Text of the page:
CADMIUM: The 1st Class Carcinogen Served Unknowingly on Dinner Tables

iweatherman-food

Fig: A sumptuous selection of food. Food is the major pathway of build-up of carcinogenic Cadmium in our bodies (Picture from flickr.com/creativecommons)

Food especially the high fatty type always draws people closer. However, there has been an increased interest in the cultivation and consumption of healthier foods in our age due to the prevalence of lifestyle diseases. A number of people have resorted to avoiding meaty diets in order to have healthier and more vibrant lifestyle. It is however becoming increasingly clear in the scientific community that some instances of lifestyle diseases such as cancer are as a result not of the kind of diet we have but the kind of soils the plants grow on.Plants take up nutrients from the soil for growth.  However some other substances present in the soil mimic the behaviour of nutrients but have no biological significance and end up being absorbed by crops. One such kind of a substance is the rarely known Cadmium.

Cadmium is a metallic element found in the earth’s crust. Together with Lead, Mercury, Chromium and Arsenic (also known as the big five), it forms a group of highly notorious,  persistent,  top-notch and non-biodegradable pollutants generally found in the environment commonly referred to as Toxic Heavy Metals.  Cadmium is rare but quite evenly distributed on the surface of the earth mostly associated with zinc or phosphate related rocks. It is therefore present in very small amounts in agricultural soils all over the world. Even though it is not as abundant as Iron or Potassium, it has no biological significance in the body which makes it a toxic element to humans. Some heavy metals like Lead and Mercury are in the same toxic category as Cadmium. However, what sets Cadmium in a class of its own is that it is readily absorbed by some agricultural crops. What is even more stunning is that these crops such as green leafy vegetables, potatoes, some cereals, rice and even tobacco are not affected by the accumulation of Cadmium in their tissues. This makes the element available for storage in plant parts which form sources of food for humans such as the roots and tubers, leaves and even the stem. Because of its accumulation in food crops, cadmium becomes very mobile in the food chain ending up in our diets and accumulating in our bodies since it has no use biologically. This build-up of cadmium can take place over a very long time before its toxic effects are noted. According to the Centre for Diseases Control, the reduction of Cadmium in the body to half its quantity may take place after 10-30 years if no additional Cadmium is taken up (which is rarely the case).  Therefore a diet composed of food high in Cadmium levels may lead to its bio-accumulation in the body.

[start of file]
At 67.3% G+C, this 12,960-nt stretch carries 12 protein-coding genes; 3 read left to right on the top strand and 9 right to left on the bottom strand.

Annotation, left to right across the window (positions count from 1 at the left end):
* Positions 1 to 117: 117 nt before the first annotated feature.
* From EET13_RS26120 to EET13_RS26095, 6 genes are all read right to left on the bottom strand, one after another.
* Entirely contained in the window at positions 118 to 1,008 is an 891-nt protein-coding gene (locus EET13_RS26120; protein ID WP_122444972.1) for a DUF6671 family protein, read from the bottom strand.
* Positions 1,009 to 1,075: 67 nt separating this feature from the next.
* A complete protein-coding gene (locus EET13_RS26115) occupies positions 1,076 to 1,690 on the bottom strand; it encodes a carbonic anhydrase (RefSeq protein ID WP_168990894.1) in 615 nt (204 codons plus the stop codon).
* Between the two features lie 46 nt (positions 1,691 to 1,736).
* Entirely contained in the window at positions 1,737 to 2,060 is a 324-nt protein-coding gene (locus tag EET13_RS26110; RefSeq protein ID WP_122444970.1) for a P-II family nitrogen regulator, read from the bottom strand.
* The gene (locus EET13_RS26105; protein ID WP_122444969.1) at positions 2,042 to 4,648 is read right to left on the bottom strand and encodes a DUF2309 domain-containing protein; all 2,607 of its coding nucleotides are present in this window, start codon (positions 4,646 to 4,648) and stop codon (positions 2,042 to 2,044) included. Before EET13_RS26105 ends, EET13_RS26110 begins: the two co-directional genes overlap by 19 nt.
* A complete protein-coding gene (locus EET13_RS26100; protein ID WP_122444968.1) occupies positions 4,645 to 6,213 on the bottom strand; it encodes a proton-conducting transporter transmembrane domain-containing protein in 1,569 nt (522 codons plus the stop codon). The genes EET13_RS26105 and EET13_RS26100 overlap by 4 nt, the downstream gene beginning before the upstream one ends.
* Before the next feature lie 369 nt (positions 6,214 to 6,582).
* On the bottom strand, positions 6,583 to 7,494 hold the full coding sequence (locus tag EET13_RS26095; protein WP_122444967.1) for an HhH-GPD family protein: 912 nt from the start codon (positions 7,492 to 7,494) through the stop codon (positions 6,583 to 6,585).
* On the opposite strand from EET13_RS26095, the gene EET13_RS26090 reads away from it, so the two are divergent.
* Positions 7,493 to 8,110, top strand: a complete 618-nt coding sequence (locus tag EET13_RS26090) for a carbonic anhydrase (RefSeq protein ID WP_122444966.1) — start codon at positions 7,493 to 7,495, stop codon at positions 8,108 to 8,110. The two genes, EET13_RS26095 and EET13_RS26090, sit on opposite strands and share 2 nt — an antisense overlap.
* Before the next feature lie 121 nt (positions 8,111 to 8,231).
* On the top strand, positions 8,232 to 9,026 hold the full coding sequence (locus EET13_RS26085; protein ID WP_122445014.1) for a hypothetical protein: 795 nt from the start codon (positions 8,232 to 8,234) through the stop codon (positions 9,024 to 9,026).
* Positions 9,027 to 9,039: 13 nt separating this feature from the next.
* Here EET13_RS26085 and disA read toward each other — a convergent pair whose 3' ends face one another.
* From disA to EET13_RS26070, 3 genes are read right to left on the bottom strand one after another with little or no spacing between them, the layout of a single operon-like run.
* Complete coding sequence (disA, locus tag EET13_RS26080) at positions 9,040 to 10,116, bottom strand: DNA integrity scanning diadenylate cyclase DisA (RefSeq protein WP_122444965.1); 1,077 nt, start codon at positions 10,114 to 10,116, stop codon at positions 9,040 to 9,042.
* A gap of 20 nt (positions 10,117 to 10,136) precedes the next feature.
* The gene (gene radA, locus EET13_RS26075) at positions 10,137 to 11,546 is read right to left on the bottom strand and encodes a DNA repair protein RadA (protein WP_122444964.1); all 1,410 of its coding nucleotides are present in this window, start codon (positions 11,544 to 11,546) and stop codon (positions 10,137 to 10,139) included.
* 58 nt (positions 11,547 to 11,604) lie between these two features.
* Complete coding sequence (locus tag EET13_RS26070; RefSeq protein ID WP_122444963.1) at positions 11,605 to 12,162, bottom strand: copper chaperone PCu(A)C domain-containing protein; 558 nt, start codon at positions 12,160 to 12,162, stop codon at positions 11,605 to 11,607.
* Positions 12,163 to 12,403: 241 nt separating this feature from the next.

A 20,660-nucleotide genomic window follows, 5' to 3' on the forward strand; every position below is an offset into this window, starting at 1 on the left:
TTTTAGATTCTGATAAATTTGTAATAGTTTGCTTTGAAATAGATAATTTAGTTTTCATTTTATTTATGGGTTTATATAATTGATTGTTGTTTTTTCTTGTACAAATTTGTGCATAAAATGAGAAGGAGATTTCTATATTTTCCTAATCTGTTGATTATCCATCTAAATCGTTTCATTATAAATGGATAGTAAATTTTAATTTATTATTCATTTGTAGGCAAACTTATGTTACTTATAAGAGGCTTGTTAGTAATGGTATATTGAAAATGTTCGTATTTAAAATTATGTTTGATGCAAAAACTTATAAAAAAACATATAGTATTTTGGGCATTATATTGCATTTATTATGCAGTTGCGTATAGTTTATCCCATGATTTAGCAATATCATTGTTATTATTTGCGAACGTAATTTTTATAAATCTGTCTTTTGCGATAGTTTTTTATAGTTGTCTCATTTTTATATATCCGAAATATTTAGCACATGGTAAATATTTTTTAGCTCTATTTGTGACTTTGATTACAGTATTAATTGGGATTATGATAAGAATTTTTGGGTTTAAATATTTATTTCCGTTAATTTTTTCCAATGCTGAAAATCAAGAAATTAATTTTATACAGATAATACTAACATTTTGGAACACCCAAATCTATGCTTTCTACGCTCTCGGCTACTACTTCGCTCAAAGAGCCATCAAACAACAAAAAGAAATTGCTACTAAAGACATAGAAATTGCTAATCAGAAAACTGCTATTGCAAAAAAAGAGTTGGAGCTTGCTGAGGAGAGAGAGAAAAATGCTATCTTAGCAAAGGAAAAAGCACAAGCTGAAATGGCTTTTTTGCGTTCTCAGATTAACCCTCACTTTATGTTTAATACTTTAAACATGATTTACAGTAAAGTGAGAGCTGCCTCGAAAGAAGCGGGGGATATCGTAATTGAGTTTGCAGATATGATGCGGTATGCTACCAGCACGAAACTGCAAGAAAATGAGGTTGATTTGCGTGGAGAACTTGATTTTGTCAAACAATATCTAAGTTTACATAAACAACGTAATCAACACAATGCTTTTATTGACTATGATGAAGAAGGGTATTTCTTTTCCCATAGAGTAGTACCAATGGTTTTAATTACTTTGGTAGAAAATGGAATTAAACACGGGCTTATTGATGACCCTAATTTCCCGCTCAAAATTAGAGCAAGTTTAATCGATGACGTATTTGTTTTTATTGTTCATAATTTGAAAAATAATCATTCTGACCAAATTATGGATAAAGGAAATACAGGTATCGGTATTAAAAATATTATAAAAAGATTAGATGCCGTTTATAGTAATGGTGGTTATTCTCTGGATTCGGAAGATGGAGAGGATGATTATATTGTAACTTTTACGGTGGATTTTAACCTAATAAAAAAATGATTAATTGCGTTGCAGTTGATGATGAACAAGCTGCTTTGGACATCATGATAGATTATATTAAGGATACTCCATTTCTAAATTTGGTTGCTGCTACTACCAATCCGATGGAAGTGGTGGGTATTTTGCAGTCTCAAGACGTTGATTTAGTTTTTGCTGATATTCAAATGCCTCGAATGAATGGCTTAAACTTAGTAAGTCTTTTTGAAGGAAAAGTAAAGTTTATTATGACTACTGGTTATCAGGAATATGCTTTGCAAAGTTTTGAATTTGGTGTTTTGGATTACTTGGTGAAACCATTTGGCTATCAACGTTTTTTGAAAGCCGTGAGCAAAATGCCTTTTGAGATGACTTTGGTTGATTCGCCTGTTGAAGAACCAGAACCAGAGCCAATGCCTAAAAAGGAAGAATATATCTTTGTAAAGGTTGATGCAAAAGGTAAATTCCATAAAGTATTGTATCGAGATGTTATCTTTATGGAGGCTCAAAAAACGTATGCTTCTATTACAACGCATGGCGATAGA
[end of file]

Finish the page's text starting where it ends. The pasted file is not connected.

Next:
Cadmium has been classified adversely by several Cancer research institutes with the International Agency for Research on Cancer (IARC) which is a department of the WHO and The American Cancer Society categorizing it as  a first class carcinogen. What this means is that there is a very high likelihood of developing either lung or prostate cancer as a result of accumulation of even small amounts of Cadmium in the body. Cadmium causes cancer by damaging the DNA or inhibiting its repair. The interference with the self repair process of DNA is known to cause mutations (DNA faults) which may lead to the over- expression of certain genes which are responsible for cell multiplication or the suppression of others responsible for healthy cell destruction. It also has been known to cause the release of very toxic substances also called Reactive Oxygen Species (ROS) as a result of DNA breakdown. Cadmium is also known to be a deadly kidney toxin. It inflicts injury to the kidney tissues which more often than not leads to kidney failure. It is also known to accumulate around the liver.